The First 100 Stories Campaign: National Arts in Education Week September 11-17

In July 2010, Congress designated the second week of September as National Arts In Education Week to promote and showcase the immense role arts education has in producing engaged, successful, and college and career-ready students to meet the challenges of the new CORE Standards. To that end, First Online with Fran is launching The First 100 Stories Campaign.

The Arts continue to be cut from school curriculums across the nation. Despite arts advocacy groups’ efforts to prevent the decline of arts inclusion, the budgetary solution remains to be that the arts are perceived as extra-curricular and disposable. In Chris Cleave’s novel Little Bee, the central character decided to right a wrong by collecting stories: “One story makes you weak. But as soon as we have one-hundred stories, you will be strong.” Similarly, we can do the same for the Arts. Here’s how:

Let’s hear it from you: Teachers! Students! Graduates! Parents! Artists!

How has your life been indelibly touched by a teacher who utilized the arts for whatever reason? How were they instrumental in breaking the mold to allow you to become who you are today? Click here.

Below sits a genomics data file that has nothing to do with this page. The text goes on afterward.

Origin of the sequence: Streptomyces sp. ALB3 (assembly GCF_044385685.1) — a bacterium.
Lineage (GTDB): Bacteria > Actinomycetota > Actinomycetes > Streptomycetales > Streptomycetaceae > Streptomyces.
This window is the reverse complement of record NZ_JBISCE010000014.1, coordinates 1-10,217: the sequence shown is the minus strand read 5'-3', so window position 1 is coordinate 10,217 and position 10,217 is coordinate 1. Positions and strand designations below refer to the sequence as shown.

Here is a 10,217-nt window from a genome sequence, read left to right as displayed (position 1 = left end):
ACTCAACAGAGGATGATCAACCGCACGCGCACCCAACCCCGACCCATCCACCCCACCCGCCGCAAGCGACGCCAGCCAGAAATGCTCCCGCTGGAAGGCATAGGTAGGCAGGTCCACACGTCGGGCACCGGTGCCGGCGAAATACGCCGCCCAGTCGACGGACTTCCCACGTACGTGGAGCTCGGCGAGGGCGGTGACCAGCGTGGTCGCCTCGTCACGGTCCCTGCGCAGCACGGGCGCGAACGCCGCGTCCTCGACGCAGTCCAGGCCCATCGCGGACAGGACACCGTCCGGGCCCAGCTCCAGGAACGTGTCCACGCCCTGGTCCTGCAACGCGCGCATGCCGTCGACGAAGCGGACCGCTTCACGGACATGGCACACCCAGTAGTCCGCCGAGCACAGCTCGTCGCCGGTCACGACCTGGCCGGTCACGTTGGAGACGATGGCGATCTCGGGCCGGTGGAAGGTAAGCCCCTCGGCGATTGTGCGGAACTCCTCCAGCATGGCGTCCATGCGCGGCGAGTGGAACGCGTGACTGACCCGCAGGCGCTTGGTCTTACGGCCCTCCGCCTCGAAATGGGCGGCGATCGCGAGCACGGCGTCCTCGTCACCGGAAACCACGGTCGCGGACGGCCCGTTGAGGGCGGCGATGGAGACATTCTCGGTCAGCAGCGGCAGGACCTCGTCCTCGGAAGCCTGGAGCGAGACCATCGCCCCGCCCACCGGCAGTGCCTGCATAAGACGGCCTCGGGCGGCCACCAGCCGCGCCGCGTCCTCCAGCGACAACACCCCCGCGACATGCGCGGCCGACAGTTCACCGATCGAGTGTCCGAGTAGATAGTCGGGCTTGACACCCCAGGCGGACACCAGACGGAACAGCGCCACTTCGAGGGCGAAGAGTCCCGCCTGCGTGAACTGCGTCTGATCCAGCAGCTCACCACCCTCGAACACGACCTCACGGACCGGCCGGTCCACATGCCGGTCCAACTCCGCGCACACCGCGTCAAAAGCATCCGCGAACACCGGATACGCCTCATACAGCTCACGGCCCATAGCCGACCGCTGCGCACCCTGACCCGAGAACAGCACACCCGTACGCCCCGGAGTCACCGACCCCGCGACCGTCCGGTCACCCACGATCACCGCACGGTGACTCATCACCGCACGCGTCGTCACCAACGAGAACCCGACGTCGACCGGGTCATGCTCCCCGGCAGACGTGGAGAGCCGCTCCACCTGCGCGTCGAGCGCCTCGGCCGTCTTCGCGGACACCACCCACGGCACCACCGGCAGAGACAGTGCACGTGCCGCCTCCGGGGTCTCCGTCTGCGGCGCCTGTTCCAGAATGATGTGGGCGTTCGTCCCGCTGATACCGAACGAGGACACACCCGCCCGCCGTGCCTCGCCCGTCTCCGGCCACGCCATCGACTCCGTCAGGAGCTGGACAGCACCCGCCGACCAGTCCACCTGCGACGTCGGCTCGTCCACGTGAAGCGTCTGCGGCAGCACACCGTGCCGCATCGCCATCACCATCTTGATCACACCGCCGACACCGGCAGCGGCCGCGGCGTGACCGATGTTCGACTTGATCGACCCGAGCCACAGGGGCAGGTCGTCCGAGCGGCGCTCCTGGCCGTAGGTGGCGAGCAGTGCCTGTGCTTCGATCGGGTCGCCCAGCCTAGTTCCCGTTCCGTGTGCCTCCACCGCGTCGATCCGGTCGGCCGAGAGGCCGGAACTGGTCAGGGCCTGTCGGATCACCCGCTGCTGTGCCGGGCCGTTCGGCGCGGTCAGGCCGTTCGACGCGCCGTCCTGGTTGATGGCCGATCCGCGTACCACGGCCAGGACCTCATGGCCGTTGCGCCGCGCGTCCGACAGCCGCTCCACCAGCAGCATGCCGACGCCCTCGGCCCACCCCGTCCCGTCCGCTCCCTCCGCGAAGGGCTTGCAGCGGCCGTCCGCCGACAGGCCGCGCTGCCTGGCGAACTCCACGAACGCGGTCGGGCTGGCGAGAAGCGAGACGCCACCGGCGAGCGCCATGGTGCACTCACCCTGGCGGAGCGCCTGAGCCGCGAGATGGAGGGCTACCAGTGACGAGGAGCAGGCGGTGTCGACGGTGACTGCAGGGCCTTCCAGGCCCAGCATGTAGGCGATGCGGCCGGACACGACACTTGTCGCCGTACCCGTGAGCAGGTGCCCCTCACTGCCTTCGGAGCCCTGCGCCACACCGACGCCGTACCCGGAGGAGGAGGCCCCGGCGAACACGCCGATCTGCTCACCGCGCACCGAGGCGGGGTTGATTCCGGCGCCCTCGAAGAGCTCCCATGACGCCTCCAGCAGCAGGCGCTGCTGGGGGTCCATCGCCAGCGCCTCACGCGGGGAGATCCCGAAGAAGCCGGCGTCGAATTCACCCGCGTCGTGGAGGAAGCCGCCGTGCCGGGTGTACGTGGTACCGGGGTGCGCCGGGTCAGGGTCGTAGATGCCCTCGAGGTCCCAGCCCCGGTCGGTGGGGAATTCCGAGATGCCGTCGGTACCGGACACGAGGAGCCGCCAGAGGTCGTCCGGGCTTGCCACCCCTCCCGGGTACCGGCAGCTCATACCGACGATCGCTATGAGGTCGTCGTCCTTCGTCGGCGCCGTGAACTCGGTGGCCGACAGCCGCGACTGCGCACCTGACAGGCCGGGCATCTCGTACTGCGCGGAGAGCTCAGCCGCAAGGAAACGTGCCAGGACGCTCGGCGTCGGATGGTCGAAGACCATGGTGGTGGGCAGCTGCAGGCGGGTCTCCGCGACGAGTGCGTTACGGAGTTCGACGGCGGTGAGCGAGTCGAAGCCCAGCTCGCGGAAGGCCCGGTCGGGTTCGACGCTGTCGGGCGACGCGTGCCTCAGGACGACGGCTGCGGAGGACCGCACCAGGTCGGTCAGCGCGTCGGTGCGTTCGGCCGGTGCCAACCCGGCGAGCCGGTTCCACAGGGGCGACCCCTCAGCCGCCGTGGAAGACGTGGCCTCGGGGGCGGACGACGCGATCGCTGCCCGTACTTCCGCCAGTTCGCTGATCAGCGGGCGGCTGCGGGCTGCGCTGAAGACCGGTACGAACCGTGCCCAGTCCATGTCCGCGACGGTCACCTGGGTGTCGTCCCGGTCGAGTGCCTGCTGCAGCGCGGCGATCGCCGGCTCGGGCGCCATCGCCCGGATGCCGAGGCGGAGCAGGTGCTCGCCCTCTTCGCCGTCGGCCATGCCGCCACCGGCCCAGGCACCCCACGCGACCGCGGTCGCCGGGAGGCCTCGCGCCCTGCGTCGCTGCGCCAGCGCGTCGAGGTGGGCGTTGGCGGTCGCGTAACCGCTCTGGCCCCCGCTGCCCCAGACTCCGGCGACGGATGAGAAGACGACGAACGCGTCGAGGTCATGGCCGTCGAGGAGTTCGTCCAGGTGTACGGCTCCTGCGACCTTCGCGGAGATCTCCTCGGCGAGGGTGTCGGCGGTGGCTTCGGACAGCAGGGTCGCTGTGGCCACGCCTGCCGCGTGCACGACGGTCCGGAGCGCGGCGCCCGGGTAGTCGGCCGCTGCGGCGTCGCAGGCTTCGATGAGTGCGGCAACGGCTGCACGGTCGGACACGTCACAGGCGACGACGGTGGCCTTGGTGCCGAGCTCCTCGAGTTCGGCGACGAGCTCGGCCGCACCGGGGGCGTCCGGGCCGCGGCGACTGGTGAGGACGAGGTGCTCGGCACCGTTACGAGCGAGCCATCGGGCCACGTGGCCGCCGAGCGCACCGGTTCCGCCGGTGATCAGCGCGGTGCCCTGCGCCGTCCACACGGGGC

How are the arts re-igniting your community and sparking innovation and creativity in your local schools?
Click here.

Here are the first 2! Only 98 to go …

Testimonial #1. Edie Falco, Tony-Award winning Actor
“Fran McGarry and Eve Terry, perhaps unbeknownst to them, played a huge part in my path to my present career. Though I was just a school kid, they treated me like an artist; made me believe I had something unique to offer. They helped grow my confidence which I believe can take you anywhere you want to go. I am so grateful.”

Testimonial #2: Keith Johnston, co-founded the Creative Arts Team’s College/Adult Program
My Uncle Calvin from Jamaica taught me how to play guitar and draw. He admonished me for my fear of speaking. “Being shy is selfish. God gave you a gift. If you don’t use it you’ll become a cosmic clogger. If you hold it to yourself you’re not allowing to speak your artistic gifts. Your artistic gifts is the voice of God.”
That’s what Uncle Calvin said and I never forgot it. It has become my mantra.

The collection of testimonials will be forwarded to Arts Education Partnership who will serve as a national hub for information on how the arts are going strong in our nation’s communities and schools and strategies for getting involved in arts education and supporting the arts in your community.

The First 100 Stories Campaign: Testimonial #2

Testimonial #2: Keith Johnston, co-founded the Creative Arts Team’s College/Adult Program 

My Uncle Calvin from Jamaica taught me how to play guitar and draw. He admonished me for my fear of speaking. “Being shy is selfish. God gave you a gift. If you don’t use it you’ll become a cosmic clogger. If you hold it to yourself you’re not allowing to speak your artistic gifts. Your artistic gifts is the voice of God.”
That’s what Uncle Calvin said and I never forgot it. It has become my mantra.



Let’s hear it from you: Teachers! Students! Graduates! Parents! Artists! 

Click here to submit your testimonial.